I spend more time with it than with people. It’s always with me, accompanying me on all my travels. I tell it my deepest secrets, my most agonizing hurts, and share with it all the little moments of joyous events. My computer. It knows what I like and what I hate, it reads my thoughts, recognizes my loneliness, knows when I’m home and when I’m at work, when I’m asleep and when I’m awake. When I plan a trip, it tells me about options for flights, restaurants and hotels. When I think about pursuing further studies, on its own, it immediately suggests courses, departments, universities and tuition options on the installment plan.
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Sometimes I’m afraid of my computer, of all the evidence it’s storing up against me. I’m not up to anything illegal, but I do spend too much time searching for clips of battles in the Middle East, and material about organizations and militias of all types. Hardly a day goes by when I don’t key in the word for ISIS in Arabic. I’m in constant fear that maybe today, federal agents will knock on my door, take me in for questioning and confiscate my material. To that end, I’ve prepared a kind of declaration in English, which I’ve practiced reciting for hours. “No, sir, I’m a journalist, I’m secular, I’m not a believer, I do this for educational purposes – it’s a ‘know your enemy’ thing. You know, I have an Israeli passport. Ask about me, call my editor – he’ll tell you that I’m just a regular guy, that the only time I held a weapon was for a photo on a school trip.”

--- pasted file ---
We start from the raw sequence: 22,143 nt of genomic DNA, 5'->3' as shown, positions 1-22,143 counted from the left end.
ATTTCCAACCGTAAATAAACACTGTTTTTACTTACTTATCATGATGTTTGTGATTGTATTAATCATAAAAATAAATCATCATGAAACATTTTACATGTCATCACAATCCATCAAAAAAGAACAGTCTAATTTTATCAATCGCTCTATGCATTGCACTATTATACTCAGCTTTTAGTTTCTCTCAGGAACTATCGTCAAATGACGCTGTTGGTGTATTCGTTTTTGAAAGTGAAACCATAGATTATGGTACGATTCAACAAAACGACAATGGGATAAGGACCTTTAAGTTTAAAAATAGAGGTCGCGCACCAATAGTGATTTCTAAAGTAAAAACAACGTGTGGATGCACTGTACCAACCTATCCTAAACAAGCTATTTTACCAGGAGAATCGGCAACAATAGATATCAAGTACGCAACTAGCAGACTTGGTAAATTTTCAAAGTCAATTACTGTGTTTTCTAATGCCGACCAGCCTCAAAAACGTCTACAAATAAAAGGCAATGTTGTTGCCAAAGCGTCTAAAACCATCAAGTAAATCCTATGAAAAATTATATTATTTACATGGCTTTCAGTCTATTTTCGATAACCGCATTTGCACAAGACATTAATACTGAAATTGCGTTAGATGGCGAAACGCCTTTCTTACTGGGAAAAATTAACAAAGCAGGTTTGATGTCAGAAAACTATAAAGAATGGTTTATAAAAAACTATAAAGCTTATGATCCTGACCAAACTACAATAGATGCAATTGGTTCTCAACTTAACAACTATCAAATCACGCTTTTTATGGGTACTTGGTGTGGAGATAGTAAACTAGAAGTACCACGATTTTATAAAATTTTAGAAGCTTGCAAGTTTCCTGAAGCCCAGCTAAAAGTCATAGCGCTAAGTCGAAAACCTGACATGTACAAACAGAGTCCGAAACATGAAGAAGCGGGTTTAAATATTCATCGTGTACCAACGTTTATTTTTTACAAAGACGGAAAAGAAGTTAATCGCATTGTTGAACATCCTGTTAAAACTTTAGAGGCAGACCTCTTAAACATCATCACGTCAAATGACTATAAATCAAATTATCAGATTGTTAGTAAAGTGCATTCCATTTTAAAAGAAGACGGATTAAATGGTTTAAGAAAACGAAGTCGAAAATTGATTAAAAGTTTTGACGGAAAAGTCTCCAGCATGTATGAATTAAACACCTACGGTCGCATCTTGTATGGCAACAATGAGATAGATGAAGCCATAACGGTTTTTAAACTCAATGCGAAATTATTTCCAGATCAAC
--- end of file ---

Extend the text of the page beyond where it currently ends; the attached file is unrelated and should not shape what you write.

Over time, I have adopted methods to reinforce the mutual trust between me and my computer. Computers work according to the system of “Tell me what your sites are and I’ll tell you who you are.” And because there’s nothing or no one I try to impress more than my computer, I’ve long avoided surfing on sites that could diminish my worth in its eyes. I’m utterly delighted when it suggests a discount on opera tickets in Chicago or informs me about a critically acclaimed play that’s coming to town.
That’s why I was really surprised when it came up with an Israeli clip in which a young woman bangs her head strongly against a wall and collapses. The next moment she’s in a clinic, her forehead bleeding, smiling at a charming doctor who’s examining her, and then the announcer intones, “There are better ways to meet a doctor” – and goes on to tell about a dating site for college-educated singles.
Is she an academic, the girl who banged her head against the wall? Poor kid, she studied so hard to fulfill her dreams and marry a doctor. But what worried me was, Why me? Why is the computer showing me this ad when what I want to watch is the prime minister and his wife boarding their plane as they embark on a national mission? I hoped it was because the computer was certain that I’m an academic and not because it inferred from my surfing history that I’m looking for a relationship. Just to be on the safe side, I did a search for “lawyers who specialize in divorce,” to apprise it clearly of my family status.